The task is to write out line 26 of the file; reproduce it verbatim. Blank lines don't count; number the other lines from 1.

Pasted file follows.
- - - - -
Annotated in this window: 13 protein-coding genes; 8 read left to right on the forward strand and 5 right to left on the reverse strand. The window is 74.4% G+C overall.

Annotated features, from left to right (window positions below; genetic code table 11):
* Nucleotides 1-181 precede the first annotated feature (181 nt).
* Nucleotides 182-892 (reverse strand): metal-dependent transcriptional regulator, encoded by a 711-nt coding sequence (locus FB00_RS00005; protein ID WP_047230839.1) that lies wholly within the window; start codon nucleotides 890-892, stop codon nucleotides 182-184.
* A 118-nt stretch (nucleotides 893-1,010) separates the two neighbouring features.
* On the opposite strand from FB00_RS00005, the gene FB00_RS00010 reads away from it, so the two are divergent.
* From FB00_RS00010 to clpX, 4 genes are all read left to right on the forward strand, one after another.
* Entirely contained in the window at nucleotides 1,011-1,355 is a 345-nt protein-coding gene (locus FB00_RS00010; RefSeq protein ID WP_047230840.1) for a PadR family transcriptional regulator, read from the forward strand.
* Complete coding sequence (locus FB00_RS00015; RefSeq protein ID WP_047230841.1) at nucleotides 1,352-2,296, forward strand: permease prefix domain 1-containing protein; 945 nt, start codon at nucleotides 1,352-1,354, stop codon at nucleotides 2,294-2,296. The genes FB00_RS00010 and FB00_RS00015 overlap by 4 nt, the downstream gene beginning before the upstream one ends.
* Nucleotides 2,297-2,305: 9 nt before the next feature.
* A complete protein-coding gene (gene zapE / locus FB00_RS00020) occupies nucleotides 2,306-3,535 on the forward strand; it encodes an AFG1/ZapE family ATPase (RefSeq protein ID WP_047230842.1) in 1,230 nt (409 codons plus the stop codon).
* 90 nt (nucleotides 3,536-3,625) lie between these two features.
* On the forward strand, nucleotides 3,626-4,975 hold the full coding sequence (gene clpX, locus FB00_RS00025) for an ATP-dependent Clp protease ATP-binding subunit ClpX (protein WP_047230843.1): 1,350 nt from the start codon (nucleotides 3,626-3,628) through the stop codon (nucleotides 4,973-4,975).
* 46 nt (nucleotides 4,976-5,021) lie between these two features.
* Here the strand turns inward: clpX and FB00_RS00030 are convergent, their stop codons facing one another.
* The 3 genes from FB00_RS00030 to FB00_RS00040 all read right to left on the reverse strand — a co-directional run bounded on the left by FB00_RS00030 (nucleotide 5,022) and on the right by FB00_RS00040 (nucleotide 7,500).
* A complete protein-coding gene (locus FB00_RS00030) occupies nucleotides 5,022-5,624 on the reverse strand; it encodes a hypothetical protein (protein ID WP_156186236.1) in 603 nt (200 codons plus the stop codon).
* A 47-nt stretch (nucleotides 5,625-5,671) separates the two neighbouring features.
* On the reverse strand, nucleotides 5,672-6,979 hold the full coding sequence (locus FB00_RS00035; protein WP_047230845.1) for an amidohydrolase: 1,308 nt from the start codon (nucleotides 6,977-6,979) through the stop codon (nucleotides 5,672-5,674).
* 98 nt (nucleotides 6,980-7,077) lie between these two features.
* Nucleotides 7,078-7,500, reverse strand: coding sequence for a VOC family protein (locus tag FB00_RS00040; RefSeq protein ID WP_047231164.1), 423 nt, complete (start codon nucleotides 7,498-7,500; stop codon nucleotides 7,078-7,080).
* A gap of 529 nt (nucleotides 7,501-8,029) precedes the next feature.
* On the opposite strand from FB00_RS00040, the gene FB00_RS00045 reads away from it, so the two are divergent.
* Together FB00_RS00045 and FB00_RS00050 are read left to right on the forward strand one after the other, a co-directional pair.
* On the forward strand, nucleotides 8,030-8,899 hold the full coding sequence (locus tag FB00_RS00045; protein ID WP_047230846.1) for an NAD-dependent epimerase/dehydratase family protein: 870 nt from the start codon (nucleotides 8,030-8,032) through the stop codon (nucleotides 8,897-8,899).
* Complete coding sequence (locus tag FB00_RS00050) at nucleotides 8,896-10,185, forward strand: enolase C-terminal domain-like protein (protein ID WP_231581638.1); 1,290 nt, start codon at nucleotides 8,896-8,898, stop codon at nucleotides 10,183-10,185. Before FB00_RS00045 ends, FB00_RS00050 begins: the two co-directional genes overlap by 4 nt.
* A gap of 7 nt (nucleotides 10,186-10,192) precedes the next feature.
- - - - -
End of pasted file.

* Complete coding sequence (locus tag FB00_RS00050) at nucleotides 8,896-10,185, forward strand: enolase C-terminal domain-like protein (protein ID WP_231581638.1); 1,290 nt, start codon at nucleotides 8,896-8,898, stop codon at nucleotides 10,183-10,185. Before FB00_RS00045 ends, FB00_RS00050 begins: the two co-directional genes overlap by 4 nt.